Almost half of adults admit they still rely on ‘The Bank of Mum and Dad’ for cash, a new study by Virgin Media has found. Over the course of the last year, adult children have ‘borrowed’ a total of £708 from their mums and dads to help with university fees, bills and home improvements.

Others even admitted they have asked for cash to pay for contact lenses, coffee pods, mobile phone bills and even dog food. And a hopeful 47 per cent believe their parents don’t expect them to pay back the cash. It also emerged three in five of the 2,000 adults polled reckon they would struggle to make ends meet without having their parents as a financial buffer. Whilst four fifths feel more secure knowing they can go to mum and dad should they find themselves in financial difficulty

Annie Brooks, Executive Director of broadband and mobile at Virgin Media, said: “Our research shows that ‘The Bank of Mum and Dad’ is still very much in business, with Brits depending on their parents even when they’re grown-up.”

“Balancing finances, family life and everything else in between can be a challenge so Virgin Media’s new Family Plan was created to take some of the pressure off parents, making their family’s mobile services simple, affordable and safe, and giving them one less thing to worry about.”

The research also found British parents believe they should typically stop paying their kids’ mobile phone bill when they turn 20 and would like to encourage their children to have left home by the time they are 21. But it also emerged parents aren’t just picking up the bill for everyday items, with two in five respondents admitting their mum or dad have picked up the bill when they’ve gone out for dinner.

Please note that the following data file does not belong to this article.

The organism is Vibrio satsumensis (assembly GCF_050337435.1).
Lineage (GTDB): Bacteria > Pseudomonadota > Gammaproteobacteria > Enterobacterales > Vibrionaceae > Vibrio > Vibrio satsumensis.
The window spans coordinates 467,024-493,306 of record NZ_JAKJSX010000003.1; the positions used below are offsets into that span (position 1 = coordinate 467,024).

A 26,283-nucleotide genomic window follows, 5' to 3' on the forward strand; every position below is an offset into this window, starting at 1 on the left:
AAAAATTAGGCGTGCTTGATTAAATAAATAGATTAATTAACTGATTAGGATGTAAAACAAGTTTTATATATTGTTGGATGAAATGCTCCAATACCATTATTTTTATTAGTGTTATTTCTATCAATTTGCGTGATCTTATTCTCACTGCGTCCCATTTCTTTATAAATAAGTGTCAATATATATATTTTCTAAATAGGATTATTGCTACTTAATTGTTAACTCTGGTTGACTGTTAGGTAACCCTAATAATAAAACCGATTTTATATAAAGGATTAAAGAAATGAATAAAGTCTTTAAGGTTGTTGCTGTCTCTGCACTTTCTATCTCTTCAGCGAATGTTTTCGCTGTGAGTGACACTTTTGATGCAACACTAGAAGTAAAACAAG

One in five confess to using their parent’s generosity to help cover the costs of holidays, while 13 per cent take money from their mum and dad to make car payments. Respondents also revealed some of the strangest things their parents still pay for, including bus fares and haircuts, with one sweet-toothed Brit admitting their mum often treats them to a custard slice when she goes past a bakery.

Half of British adults are also enjoying random cash gifts from their parents – with 13 per cent saying they ‘often’ receive a windfall. These financial boosts are most likely to be provided by mum and on average come to the tune of £229 in a single instance.

But a lucky eight per cent take in cash sums of £1,000 or more.In total over their lives so far Brits have borrowed, or been given, a whopping £4,557 by their parents, according to the figures.

However, seven in 10, while happy for the financial help, admit to being left ‘embarrassed’ at needing assistance with money.

And more than two thirds have felt ‘ashamed’ about asking for cash. The reliance on parents goes beyond their bank account though, as Brits look to their mums and dads for advice on cooking tips, house-buying issues and career queries too.


1. Paying for holidays
2. Clothes shopping
3. University fees
4. Mortgage/Rent
5. Grocery bills
6. House deposits
7. Home improvements
8. Car repairs
9. Loan/debt repayments
10. Car payments